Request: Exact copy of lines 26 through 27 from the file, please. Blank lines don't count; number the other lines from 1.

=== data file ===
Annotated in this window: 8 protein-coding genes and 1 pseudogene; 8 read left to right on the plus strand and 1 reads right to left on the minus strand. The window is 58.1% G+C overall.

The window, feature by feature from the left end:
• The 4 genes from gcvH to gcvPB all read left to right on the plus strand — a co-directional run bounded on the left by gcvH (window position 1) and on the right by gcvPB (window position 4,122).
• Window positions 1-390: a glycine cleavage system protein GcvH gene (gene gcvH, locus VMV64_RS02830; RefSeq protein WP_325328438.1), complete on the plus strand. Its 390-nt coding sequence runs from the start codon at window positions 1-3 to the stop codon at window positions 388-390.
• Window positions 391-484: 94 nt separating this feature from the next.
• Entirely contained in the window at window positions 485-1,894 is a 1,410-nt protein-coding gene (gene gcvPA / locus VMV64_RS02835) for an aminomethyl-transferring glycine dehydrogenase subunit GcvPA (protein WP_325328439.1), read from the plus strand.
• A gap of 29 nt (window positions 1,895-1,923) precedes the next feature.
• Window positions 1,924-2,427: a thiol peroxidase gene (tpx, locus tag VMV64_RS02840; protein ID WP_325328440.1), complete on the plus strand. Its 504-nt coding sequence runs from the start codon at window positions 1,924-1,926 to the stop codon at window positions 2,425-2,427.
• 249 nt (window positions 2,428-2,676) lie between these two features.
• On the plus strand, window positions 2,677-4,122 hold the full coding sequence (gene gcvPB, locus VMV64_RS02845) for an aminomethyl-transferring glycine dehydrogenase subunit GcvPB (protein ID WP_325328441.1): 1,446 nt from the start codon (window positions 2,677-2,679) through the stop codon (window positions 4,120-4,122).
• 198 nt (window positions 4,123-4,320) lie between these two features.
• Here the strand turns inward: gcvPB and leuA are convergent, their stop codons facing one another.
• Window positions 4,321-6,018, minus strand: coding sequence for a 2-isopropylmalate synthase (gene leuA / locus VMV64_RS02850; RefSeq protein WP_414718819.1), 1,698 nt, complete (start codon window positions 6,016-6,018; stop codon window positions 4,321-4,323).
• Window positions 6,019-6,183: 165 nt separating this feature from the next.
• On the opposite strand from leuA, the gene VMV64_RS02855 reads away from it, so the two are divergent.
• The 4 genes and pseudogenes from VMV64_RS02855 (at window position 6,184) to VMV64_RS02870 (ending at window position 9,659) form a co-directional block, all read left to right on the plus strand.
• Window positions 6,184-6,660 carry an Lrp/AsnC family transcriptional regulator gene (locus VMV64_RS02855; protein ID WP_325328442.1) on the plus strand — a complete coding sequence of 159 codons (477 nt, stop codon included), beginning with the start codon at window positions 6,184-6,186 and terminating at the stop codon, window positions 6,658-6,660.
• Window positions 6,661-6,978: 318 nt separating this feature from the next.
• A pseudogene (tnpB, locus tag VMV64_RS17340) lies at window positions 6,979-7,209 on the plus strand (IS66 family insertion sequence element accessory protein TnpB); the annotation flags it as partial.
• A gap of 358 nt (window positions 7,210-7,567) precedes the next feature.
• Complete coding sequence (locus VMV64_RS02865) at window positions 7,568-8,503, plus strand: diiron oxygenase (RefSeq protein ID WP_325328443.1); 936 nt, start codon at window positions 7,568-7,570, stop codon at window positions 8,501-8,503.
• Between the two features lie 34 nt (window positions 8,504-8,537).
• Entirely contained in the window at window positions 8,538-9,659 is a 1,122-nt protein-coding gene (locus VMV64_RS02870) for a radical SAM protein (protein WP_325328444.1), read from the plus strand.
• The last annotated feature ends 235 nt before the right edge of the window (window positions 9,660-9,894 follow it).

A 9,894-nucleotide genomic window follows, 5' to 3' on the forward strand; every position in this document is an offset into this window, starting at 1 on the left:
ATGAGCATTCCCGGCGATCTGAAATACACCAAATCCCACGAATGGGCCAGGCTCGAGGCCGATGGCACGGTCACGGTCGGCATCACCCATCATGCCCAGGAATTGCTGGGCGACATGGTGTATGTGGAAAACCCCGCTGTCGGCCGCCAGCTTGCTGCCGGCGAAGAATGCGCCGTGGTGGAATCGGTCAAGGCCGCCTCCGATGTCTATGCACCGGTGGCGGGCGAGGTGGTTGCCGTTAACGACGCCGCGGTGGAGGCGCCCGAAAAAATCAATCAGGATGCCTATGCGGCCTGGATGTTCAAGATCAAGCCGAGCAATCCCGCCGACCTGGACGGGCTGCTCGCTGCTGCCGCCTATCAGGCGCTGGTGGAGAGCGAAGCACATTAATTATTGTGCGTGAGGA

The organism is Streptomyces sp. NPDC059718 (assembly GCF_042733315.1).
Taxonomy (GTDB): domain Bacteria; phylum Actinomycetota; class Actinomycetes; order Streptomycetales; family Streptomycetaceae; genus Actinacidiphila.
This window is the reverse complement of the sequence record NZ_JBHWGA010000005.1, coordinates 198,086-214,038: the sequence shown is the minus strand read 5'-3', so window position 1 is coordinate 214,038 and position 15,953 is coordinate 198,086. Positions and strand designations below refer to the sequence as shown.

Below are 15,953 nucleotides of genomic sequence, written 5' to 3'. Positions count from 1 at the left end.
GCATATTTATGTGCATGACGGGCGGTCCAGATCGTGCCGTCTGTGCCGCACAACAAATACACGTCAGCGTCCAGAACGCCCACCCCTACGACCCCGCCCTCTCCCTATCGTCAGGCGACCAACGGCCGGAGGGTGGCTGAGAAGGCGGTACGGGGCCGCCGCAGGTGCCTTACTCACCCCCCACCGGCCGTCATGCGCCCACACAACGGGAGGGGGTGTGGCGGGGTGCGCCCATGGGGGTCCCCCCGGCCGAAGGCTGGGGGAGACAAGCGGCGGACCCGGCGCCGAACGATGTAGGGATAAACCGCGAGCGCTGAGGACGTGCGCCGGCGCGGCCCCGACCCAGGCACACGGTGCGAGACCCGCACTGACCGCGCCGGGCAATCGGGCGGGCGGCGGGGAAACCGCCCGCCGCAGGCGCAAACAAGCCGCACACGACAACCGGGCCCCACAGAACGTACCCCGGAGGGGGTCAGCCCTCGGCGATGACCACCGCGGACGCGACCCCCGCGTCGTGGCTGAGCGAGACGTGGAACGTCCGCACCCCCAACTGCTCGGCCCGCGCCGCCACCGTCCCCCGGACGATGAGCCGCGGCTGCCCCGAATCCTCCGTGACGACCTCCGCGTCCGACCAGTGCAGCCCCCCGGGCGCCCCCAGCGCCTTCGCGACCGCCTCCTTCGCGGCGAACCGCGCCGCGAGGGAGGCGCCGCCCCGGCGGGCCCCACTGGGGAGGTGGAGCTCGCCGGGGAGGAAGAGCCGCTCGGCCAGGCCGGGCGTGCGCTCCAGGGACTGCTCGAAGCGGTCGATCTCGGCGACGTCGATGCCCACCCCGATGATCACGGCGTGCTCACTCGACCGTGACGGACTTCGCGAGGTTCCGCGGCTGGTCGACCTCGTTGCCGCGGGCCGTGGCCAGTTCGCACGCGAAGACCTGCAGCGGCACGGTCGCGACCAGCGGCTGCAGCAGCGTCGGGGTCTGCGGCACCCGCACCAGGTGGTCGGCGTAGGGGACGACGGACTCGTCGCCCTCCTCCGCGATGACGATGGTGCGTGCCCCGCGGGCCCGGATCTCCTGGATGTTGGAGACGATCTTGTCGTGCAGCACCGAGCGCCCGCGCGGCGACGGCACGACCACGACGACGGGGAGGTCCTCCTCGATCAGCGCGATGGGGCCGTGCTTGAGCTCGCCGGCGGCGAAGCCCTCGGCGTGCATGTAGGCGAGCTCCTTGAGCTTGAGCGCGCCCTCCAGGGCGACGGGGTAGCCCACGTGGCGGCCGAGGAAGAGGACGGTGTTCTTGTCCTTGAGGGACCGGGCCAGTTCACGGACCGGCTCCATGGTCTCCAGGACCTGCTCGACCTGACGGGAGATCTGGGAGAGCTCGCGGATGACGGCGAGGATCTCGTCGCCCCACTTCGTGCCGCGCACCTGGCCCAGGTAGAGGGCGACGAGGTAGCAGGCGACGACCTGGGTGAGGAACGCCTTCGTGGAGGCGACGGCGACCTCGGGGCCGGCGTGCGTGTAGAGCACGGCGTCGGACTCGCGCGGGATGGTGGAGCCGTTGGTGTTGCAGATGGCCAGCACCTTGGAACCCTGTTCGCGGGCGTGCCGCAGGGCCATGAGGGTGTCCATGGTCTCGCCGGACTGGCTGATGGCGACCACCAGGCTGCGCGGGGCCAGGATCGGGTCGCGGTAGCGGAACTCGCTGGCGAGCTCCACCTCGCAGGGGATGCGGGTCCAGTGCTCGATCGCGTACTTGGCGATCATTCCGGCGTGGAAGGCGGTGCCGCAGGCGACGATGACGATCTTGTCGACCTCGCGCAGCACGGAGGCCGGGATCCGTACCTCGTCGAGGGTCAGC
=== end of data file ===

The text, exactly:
ATGAGCATTCCCGGCGATCTGAAATACACCAAATCCCACGAATGGGCCAGGCTCGAGGCCGATGGCACGGTCACGGTCGGCATCACCCATCATGCCCAGGAATTGCTGGGCGACATGGTGTATGTGGAAAACCCCGCTGTCGGCCGCCAGCTTGCTGCCGGCGAAGAATGCGCCGTGGTGGAATCGGTCAAGGCCGCCTCCGATGTCTATGCACCGGTGGCGGGCGAGGTGGTTGCCGTTAACGACGCCGCGGTGGAGGCGCCCGAAAAAATCAATCAGGATGCCTATGCGGCCTGGATGTTCAAGATCAAGCCGAGCAATCCCGCCGACCTGGACGGGCTGCTCGCTGCTGCCGCCTATCAGGCGCTGGTGGAGAGCGAAGCACATTAATTATTGTGCGTGAGGA

The organism is Streptomyces sp. NPDC059718 (assembly GCF_042733315.1).